They Came Before Columbus: The African Presence in Ancient America by Ivan Van Sertima
They Came Before Columbus reveals a compelling, dramatic, and superbly detailed documentation of the presence and legacy of Africans in ancient America. Examining navigation and shipbuilding; cultural analogies between Native Americans and Africans; the transportation of plants, animals, and textiles between the continents; and the diaries, journals, and oral accounts of the explorers themselves, Ivan Van Sertima builds a pyramid of evidence to support his claim of an African presence in the New World centuries before Columbus. Combining impressive scholarship with a novelist’s gift for storytelling, Van Sertima re-creates some of the most powerful scenes of human history: the launching of the great ships of Mali in 1310 (two hundred master boats and two hundred supply boats), the sea expedition of the Mandingo king in 1311, and many others. In They Came Before Columbus, we see clearly the unmistakable face and handprint of black Africans in pre-Columbian America, and their overwhelming impact on the civilizations they encountered.
Wow. I need to read this.
This would explain so much of why so many Natives and Africans can relate culturally…
The Spider King’s Daughter, Chibundu Onuzo (Nigeria)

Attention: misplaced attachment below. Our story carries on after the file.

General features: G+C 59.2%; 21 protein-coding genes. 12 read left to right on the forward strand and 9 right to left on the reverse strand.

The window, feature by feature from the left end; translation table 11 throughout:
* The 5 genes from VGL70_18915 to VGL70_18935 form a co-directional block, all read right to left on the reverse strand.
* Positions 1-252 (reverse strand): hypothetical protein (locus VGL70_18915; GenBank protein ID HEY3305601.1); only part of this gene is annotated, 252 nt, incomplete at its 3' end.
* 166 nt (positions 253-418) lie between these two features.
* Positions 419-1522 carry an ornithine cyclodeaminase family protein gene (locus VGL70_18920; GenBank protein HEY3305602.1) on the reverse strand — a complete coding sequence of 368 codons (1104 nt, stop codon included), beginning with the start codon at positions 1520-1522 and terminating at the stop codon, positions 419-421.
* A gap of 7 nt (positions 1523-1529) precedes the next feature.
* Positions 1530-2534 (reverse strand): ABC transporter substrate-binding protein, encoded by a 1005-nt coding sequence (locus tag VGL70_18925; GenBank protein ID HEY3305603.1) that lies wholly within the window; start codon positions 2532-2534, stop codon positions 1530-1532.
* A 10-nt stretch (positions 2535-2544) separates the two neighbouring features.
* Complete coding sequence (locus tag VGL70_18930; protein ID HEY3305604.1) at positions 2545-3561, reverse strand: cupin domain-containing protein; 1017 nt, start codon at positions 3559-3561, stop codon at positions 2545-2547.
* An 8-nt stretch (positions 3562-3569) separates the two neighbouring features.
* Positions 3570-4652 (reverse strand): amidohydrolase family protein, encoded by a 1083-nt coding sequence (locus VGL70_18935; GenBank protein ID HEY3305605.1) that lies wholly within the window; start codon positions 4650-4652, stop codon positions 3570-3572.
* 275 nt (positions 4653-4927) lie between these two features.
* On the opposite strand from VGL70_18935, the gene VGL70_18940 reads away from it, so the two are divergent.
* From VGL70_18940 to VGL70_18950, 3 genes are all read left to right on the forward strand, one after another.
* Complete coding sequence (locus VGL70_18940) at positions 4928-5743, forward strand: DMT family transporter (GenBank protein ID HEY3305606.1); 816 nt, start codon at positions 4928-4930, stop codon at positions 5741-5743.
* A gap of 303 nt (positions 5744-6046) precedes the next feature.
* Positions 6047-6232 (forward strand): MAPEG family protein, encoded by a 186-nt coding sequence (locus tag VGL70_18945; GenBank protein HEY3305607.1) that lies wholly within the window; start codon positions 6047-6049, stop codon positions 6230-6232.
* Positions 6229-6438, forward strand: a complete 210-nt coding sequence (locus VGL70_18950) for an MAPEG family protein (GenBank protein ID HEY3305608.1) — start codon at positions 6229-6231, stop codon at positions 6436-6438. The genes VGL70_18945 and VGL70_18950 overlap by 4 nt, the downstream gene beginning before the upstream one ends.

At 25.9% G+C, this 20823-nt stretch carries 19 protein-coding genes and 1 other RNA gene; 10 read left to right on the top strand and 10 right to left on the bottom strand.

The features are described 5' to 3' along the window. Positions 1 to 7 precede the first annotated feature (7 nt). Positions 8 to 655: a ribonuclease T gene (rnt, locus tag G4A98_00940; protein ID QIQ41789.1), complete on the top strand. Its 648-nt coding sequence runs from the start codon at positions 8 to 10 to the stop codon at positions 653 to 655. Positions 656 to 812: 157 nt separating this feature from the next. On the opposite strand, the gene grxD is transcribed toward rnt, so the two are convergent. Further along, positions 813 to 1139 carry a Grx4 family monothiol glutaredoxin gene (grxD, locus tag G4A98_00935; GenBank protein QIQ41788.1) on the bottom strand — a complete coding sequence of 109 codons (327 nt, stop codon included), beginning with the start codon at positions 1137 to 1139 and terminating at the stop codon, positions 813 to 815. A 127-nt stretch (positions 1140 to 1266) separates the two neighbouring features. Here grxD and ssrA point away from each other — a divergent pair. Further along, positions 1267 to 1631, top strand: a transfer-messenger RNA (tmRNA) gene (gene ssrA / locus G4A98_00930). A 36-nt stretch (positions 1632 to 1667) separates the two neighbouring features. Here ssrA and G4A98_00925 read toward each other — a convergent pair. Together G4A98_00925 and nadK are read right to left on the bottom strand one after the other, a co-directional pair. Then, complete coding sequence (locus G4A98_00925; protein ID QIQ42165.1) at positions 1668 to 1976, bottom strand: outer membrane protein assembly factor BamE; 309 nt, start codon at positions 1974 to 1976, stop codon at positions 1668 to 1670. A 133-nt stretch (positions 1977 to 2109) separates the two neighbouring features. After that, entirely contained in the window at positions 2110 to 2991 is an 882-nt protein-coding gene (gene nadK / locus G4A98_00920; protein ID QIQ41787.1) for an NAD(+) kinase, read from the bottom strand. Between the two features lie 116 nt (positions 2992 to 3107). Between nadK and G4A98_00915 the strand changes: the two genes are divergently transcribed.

CHIBUNDO ONUZO was born in Nigeria in 1991 and is the youngest of four children. She is currently studying History at Kings College, London. When not writing, Chibundu can be found playing the piano or singing.
‘The Spider King’s Daughter’ is a modern-day Romeo and Juliet set against the backdrop of a changing Lagos, a city torn between tradition and modernity, corruption and truth, love and family loyalty. Seventeen-year-old Abike Johnson is the favourite child of her wealthy father. She lives in a sprawling mansion in Lagos, protected by armed guards and ferried everywhere in a huge black jeep. But being her father’s favourite comes with uncomfortable duties, and she is often lonely behind the high walls of her house.
A world away from Abike’s mansion, in the city’s slums, lives a seventeen-year-old hawker struggling to make sense of the world. His family lost everything after his father’s death and now he runs after cars on the roadside selling ice cream to support his mother and sister.
When Abike buys ice cream from the hawker one day, they strike up an unlikely and tentative romance, defying the prejudices of Nigerian society. But as they grow closer, revelations from the past threaten their relationship and both Abike and the hawker must decide where their loyalties lie.
The Spide King’s Daughter is on the shortlist for the 2013 Commonwealth Book Prize.
How Tough is too Tough? How rocketing school suspensions nationwide may feed the school-to-prison pipeline – and even violate civil rights, a special report by Monitor education reporter Stacy Teicher Khadaroo.
Photos: (top)Mercedes Morgan, a senior at Ralph J. Bunche Academy, an Oakland, Calif., alternative school for students with disciplinary records, listens in as the school’s restorative justice coordinator, Eric Butler (r.), talks by phone with her mother. Ann Hermes/The Christian Science Monitor
(bottom) Indicating he’s done answering a question, Oakland High School student Jesse Baldain III passes a ball to the instructor in his manhood-development class. Ann Hermes/The Christian Science Monitor
Graphics by Rich Clabaugh/The Christian Science Monitor